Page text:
After lunch we visited the Amber Fort- but really only saw a monsoon. Every inch of our clothing and shoes was soaked, but not having seen rain in months, I was quite excited for the opportunity! Moral of the story- carry an umbrella, although I can’t imagine it would have helped in this rain!
Final lesson of the day was learned that night at dinner. Indian produced wine is in its infancy. Enough said.
Day Four in Jaipur was a lesson in doing your research. First stop- the Abandoned City of Fatehpur. It was built by King Akbar because a local Holy Man ensured that he would have a son. They spent twelve years building this city and palace, moved in and discovered there was not enough water to support they city. So they packed up and left. Moral of the story- you might want to ask a few questions before purchasing property. Bonus moral- this King had three wives, one Hindu, one Christian and one Muslim. They all had their own sections of the palace of differing sizes. He decorated each of them in different styles to make them all equal, one in diamonds, another in gold and the last was the largest. Moral- if you are going to have three wives, you better find a way to maintain perfect equality!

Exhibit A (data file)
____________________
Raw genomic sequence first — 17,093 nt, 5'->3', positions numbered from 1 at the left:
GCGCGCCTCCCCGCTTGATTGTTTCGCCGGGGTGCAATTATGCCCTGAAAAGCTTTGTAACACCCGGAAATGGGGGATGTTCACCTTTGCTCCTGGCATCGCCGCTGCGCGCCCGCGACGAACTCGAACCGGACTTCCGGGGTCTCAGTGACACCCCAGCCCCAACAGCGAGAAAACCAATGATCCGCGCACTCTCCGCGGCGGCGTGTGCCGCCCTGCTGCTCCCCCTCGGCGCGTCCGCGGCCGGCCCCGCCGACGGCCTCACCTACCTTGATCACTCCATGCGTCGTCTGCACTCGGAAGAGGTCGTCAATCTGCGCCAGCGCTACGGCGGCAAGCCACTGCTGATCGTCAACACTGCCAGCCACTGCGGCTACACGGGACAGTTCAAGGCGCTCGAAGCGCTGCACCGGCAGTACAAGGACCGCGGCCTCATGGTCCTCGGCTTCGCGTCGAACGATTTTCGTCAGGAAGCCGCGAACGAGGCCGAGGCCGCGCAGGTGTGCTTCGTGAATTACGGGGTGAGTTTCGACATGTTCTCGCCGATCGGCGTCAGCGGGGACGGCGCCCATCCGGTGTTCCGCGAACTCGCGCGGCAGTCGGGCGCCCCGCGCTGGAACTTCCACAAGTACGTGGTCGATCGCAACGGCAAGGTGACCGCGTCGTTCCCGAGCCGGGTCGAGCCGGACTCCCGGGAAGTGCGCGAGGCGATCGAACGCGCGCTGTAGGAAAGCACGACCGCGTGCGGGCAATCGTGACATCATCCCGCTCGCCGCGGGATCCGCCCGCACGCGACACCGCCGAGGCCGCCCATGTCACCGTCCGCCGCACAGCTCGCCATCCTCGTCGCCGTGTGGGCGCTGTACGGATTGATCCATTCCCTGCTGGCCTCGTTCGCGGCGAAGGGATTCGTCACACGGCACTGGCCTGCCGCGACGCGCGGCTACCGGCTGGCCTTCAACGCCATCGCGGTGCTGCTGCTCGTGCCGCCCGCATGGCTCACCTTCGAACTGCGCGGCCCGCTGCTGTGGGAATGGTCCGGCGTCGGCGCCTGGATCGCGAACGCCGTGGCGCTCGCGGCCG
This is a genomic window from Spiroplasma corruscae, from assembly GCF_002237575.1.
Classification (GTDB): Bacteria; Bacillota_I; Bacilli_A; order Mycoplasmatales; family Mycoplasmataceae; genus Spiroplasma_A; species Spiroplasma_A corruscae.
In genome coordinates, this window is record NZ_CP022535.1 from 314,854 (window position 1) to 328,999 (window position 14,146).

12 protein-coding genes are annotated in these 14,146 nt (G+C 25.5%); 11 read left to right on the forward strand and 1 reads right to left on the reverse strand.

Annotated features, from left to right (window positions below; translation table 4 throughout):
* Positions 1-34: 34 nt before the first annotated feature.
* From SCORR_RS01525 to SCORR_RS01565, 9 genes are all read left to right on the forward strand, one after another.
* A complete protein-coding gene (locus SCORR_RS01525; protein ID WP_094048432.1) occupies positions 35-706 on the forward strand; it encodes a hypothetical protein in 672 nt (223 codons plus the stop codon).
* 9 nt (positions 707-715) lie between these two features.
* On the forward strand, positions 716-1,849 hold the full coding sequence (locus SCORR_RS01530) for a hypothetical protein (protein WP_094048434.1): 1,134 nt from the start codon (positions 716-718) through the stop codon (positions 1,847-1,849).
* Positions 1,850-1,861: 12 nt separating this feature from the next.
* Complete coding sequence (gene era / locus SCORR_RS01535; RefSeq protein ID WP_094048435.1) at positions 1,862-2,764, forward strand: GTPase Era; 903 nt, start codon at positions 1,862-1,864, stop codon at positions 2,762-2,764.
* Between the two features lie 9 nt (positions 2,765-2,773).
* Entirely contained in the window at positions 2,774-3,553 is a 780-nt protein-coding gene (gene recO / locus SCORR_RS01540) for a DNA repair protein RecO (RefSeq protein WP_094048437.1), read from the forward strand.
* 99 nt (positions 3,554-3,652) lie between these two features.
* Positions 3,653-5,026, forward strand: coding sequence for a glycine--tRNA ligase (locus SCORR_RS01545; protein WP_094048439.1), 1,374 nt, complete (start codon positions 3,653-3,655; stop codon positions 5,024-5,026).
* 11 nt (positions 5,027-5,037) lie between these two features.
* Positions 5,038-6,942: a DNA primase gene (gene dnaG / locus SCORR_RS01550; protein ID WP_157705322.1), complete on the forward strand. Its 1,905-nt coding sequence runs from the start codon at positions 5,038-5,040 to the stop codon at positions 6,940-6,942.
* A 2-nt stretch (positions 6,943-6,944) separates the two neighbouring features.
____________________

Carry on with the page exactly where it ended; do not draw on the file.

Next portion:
We also stopped to see an ancient step well, built to allow villagers to get water a different times of the year based on the level of water. Research done and successful!
That night, was my first rickshaw ride, through the insane traffic of Jaipur. Fortunately my rickshaw partner channeled a gondolier and random serenading accompanied the chaotic ride. The ride concluded at a delicious lassi shop, built in the 1900s. I might just have developed a slight addiction to them by now.
Day Five- moral in being prepared. I left my camera battery in the charger, so the photos from this day are absent. Stories will have to suffice.
STORY ONE- In India, animals roam the streets freely. Interestingly, the cows are abandoned because they are old. Since they are holy, they cannot be killed. When they no longer produce milk, they are released to live out the remainder of their lives homeless, eating food on the streets. I am pretty sure I do not see the beauty in their release. Pigs, however, are not homeless, yet they roam. Their owners release them each day to go out and eat the garbage in the street. Each night, the pigs return home.